Other OEMs take a scattershot approach to talent. To jumpstart product development, for example, one of them hurried to recruit dozens of experienced Chinese-born engineers from the Big Three automakers. Although the engineers were skilled in safety, interior design, and other specific technical areas, they lacked the project-management and system-integration skills needed to run an overall vehicle program and had little experience managing interactions with suppliers or colleagues in other departments. The resulting lackluster improvements disappointed top executives.

The road ahead

To improve, China’s automakers must adopt a focused strategy, upgrade their operational skills and product quality, and develop rigorous performance evaluation systems that promote a culture of continuous improvement from the C-suite to the shop floor.

A focused strategy

Chinese auto executives should start by asking themselves a tough question: do we have sufficient scale and financial and management resources to go abroad? For the majority, particularly OEMs selling fewer than 300,000 cars a year, the answer is probably “not yet.” Hyundai, for example, entered the US market, in the mid 1980s, with volumes comparable to those of many smaller Chinese OEMs today. Its fast start was hampered by quality and other problems that damaged the company’s reputation with consumers and took several years to repair.

The risks are greatest for China’s smallest OEMs—those selling fewer than 100,000 units a year—which face a difficult trade-off, because the cost of meeting stringent Western safety and emission standards could price vehicles beyond the reach of Chinese consumers. These companies should consider licensing their technology to partners. The fledgling Chinese automaker BYD Auto, for example, which began as a supplier of batteries and electronic components to mobile-phone makers, might be well served by this approach, because the company’s experience with rechargeable batteries gives it advantages in the growing market for vehicles using alternative fuels.

For automakers intent on globalization, the imperative is focus and, in some cases, patience. We’ve seen Chinese OEMs—in their eagerness to expand—overlook or misjudge the size, competitive intensity, or consumer tastes of target markets and consequently find themselves overstretched and playing catch-up against competitors with stronger offerings. Some Chinese OEMs plan to enter 20 or more individual markets simultaneously. The strategic rationale for such plans is weak. In Africa and Southeast Asia, competition isn’t less intense than it is in China, and such markets, even combined, are considerably smaller than China’s domestic market.

Overly ambitious plans can also divert management’s attention and thus compound operational problems and strategic oversights. In 2006, for example, both Brilliance and Jiangling not only suffered quality and safety problems in their rush to crack the lucrative European market but also unnecessarily limited their potential by misjudging important market characteristics. Neither company offered diesel engines, which power about half of Western Europe’s passenger cars. Brilliance targeted a declining category—Sedan-D, a midsize segment in which European sales are falling by about 6 percent a year—and didn’t offer station wagons, though they constitute about half of Europe’s Sedan-D segment. The results were disappointing: together, the two companies sold only about 150 vehicles in Europe in 2007, far below initial forecasts.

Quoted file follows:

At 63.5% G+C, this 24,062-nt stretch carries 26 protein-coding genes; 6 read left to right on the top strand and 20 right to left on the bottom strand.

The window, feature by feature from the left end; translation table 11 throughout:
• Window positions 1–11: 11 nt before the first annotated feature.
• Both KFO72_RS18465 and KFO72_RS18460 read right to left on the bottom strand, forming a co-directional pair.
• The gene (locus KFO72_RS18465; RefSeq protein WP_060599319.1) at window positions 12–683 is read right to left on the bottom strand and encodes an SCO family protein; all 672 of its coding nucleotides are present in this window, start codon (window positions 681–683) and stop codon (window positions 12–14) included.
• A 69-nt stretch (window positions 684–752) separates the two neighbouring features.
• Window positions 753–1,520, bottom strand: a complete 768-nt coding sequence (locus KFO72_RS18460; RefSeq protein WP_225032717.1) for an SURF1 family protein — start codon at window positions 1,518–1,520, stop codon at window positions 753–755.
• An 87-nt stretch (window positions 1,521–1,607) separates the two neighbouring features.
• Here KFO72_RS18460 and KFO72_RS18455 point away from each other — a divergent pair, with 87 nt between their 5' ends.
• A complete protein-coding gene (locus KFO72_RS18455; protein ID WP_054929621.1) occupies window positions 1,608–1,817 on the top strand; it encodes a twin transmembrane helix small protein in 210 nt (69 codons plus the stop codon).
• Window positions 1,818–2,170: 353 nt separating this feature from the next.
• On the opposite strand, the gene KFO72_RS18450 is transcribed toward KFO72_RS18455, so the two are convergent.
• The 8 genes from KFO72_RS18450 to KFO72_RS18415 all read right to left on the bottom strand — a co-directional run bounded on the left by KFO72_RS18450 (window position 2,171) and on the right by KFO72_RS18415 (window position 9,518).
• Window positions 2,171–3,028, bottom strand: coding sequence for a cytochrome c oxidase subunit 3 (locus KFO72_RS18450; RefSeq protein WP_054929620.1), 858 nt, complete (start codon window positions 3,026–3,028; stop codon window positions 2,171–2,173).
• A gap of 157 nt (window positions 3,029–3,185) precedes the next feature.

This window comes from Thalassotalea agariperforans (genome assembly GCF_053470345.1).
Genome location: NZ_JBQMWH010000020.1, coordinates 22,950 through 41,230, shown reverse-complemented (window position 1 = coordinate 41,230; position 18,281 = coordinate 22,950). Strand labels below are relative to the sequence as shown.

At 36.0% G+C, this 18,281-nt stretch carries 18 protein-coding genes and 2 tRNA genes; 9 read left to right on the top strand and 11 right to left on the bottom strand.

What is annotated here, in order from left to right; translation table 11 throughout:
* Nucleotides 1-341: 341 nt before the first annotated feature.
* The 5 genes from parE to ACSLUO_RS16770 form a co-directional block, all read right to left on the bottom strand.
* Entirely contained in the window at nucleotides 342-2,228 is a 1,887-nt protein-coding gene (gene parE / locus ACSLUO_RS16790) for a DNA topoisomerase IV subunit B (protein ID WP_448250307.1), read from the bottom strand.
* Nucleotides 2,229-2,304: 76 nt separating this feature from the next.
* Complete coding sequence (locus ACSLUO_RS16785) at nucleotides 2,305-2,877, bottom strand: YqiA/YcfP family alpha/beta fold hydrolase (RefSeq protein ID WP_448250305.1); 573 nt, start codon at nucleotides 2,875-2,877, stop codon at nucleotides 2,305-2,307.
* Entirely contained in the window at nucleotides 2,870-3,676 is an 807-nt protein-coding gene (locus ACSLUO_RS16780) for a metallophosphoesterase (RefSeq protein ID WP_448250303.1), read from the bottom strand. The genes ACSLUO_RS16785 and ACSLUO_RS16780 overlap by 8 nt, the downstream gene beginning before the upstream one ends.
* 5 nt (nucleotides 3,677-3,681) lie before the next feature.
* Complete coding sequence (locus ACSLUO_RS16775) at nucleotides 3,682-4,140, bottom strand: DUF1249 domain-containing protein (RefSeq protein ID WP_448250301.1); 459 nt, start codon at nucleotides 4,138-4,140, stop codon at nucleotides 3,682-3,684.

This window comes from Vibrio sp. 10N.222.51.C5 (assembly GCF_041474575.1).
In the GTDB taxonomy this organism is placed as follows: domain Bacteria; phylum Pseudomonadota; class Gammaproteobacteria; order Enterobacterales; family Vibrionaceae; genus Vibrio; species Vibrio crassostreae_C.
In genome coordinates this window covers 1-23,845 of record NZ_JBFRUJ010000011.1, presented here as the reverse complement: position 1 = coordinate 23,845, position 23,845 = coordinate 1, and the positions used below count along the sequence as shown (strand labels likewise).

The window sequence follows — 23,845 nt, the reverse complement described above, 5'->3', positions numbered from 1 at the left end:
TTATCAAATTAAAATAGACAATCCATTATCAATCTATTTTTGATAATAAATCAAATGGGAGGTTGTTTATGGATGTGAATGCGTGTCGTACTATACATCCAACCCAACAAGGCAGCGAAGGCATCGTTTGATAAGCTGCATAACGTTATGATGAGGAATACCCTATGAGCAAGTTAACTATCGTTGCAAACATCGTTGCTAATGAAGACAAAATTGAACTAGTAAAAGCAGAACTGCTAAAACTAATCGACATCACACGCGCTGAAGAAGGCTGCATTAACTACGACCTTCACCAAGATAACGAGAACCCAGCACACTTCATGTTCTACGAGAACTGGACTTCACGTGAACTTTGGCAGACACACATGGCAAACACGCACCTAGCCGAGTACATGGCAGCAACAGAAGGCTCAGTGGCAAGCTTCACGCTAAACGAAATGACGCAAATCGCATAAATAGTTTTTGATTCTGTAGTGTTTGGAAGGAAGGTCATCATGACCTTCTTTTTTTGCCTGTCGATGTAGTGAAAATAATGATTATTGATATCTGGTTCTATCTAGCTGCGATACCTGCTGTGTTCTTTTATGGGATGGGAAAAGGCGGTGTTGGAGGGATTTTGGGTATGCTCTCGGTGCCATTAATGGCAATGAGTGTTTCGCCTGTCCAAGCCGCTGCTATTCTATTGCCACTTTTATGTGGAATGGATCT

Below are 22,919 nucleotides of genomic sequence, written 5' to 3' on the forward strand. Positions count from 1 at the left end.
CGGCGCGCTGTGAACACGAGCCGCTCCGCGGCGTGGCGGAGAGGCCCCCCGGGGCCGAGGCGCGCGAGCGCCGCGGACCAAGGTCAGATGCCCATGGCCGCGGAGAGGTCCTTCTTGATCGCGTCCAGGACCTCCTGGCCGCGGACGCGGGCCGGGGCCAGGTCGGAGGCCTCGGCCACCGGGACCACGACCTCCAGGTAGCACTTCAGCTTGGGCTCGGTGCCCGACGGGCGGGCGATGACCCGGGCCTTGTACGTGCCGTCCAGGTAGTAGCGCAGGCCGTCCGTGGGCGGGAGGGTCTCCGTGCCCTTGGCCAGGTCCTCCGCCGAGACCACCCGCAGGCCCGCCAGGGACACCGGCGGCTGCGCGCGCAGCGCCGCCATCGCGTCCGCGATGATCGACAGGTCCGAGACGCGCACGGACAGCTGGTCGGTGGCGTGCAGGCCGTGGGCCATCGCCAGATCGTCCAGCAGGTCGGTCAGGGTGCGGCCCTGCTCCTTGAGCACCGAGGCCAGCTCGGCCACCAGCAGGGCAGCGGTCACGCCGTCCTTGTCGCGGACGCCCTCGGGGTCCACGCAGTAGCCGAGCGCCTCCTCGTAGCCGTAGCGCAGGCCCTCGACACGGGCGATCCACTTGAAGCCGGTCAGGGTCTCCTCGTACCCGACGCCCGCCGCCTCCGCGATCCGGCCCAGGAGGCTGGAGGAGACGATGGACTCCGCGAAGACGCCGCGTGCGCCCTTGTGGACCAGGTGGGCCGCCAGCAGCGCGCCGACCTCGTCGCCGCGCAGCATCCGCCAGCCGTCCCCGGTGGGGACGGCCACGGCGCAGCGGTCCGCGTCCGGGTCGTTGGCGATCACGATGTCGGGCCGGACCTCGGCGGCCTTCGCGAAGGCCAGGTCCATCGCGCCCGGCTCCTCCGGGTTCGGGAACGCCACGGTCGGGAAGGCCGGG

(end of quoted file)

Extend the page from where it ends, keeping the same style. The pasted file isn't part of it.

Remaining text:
Some OEMs are doing better. Chery and Great Wall Motor, for example, postponed expansion in Europe and North America, instead focusing on Russia, where the market dynamics are more favorable. Russia, for example, has a relatively large fleet of aging, domestically produced vehicles, and the country’s growing economy has spurred strongly growing demand for new cars. Yet because many imports from Western OEMs are out of reach for ordinary Russians, Chinese automakers have opportunities to target consumers seeking new, low-priced cars. Both Chery and Great Wall have capitalized on these advantages: Chery sold about 40,000 vehicles in Russia in 2007, Great Wall more than 8,000. At times, Chery has struggled to ship enough cars to meet Russian demand.

To grow further, Chinese OEMs must develop cars with proprietary design features. Many of China’s automakers have reached their present size by reverse-engineering the models of competitors. Over the long run, this approach will fall flat in export markets, particularly developed ones. Compact and standard vehicles, representing about 40 percent of the EU and US markets, offer good near-term prospects, although they are underrepresented in the offerings of most Chinese OEMs. In the longer term, however, Chinese automakers should aspire to create truly innovative product lines—for example, high-quality electric or hybrid vehicles.

The quality imperative

Strategic considerations will be irrelevant if China’s automakers can’t improve the quality of their products in the eyes of global consumers. To do so, the OEMs must reexamine their operational processes and adopt a broader view of quality. Among some Chinese OEMs we’ve studied, quality control means visual inspections on the shop floor to spot assembly defects. In our experience, however, problems that occur at that point can represent as few as 10 percent of all defects. One OEM, for example, traced the excessive brake noise of one model to the raw materials selected during the earliest stages of design. Complaints about leaky power-steering pumps led this company to uncover deficient quality-control processes at a key supplier. Overall, 85 percent of the 50 most significant defects the automaker found had been introduced before assembly (Exhibit 1).

Solving such problems will require Chinese OEMs to work more closely with their suppliers during the product-development and production phases to ensure that both parties have the same high-quality standards. Examining a supplier’s processes is crucial—a lesson that leading global OEMs already take to heart.1 Chinese carmakers also must incorporate into their thinking ideas such as performance quality (ensuring that vehicles and components perform to specifications) and “ramp up” quality (so that products, parts, and processes can be scaled up during manufacturing without compromising the cars). This mentality, commonplace among top global OEMs, isn’t widely entrenched in China.